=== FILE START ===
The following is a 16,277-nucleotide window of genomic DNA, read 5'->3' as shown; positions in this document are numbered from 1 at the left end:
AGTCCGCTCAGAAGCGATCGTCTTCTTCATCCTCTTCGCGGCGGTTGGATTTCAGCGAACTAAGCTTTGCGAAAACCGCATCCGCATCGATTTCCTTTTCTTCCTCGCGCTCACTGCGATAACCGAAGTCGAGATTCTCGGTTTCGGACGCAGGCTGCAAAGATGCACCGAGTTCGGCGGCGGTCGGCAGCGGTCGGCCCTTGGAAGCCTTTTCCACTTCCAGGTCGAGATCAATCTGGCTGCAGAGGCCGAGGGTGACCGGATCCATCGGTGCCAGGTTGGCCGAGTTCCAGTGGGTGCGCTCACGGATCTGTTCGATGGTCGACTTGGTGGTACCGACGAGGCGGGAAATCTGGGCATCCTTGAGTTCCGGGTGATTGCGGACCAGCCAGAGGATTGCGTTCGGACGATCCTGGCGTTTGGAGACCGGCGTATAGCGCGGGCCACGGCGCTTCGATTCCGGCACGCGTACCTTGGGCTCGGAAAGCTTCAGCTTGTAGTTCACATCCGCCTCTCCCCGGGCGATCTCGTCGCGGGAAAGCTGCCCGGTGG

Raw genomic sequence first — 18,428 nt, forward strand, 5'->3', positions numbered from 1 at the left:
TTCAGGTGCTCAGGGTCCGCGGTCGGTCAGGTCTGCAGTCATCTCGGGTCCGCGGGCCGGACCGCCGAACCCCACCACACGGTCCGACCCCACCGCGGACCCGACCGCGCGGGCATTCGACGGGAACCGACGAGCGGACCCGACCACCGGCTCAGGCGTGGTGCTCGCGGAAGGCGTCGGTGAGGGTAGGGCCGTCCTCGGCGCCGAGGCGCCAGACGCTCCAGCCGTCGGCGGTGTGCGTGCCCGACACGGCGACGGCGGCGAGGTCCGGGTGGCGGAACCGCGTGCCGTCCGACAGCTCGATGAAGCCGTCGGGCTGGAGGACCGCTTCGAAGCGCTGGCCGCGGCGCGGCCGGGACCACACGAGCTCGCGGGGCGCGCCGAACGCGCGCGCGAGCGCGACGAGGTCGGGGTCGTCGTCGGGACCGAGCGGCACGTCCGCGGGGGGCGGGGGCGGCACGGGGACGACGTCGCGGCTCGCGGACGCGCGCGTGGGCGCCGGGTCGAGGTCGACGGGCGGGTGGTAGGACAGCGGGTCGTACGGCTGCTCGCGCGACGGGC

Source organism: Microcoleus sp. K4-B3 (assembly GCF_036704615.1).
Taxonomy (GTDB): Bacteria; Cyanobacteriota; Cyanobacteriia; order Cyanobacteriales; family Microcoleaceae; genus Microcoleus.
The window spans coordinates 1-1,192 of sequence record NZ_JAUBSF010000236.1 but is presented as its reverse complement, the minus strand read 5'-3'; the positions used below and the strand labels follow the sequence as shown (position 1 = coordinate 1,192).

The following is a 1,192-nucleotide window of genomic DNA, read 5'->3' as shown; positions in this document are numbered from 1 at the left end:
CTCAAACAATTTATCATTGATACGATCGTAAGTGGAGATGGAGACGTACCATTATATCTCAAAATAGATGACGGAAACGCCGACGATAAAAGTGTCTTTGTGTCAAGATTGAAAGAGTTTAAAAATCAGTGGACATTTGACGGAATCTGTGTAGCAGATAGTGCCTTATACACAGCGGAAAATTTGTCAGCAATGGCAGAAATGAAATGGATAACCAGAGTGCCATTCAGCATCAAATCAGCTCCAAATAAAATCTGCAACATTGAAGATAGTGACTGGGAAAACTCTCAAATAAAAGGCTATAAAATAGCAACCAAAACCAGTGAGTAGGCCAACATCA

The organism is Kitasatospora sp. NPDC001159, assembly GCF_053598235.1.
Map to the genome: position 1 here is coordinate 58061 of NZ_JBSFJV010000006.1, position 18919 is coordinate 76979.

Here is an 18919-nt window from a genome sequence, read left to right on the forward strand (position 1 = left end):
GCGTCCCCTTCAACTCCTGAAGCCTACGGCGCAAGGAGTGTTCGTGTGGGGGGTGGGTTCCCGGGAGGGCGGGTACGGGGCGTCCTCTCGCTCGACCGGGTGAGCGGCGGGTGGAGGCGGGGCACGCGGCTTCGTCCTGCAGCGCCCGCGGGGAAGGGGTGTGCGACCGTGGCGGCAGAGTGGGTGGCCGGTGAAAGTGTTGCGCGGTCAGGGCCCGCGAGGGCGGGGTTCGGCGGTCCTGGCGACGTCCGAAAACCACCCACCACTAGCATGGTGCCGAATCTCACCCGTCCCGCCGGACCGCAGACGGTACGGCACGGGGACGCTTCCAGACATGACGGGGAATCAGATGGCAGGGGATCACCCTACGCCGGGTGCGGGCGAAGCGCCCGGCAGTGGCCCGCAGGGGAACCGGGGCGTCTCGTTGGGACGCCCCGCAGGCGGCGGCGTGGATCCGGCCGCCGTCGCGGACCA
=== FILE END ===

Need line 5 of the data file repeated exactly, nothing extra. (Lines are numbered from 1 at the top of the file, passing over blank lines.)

Source organism: Microcoleus sp. K4-B3 (assembly GCF_036704615.1).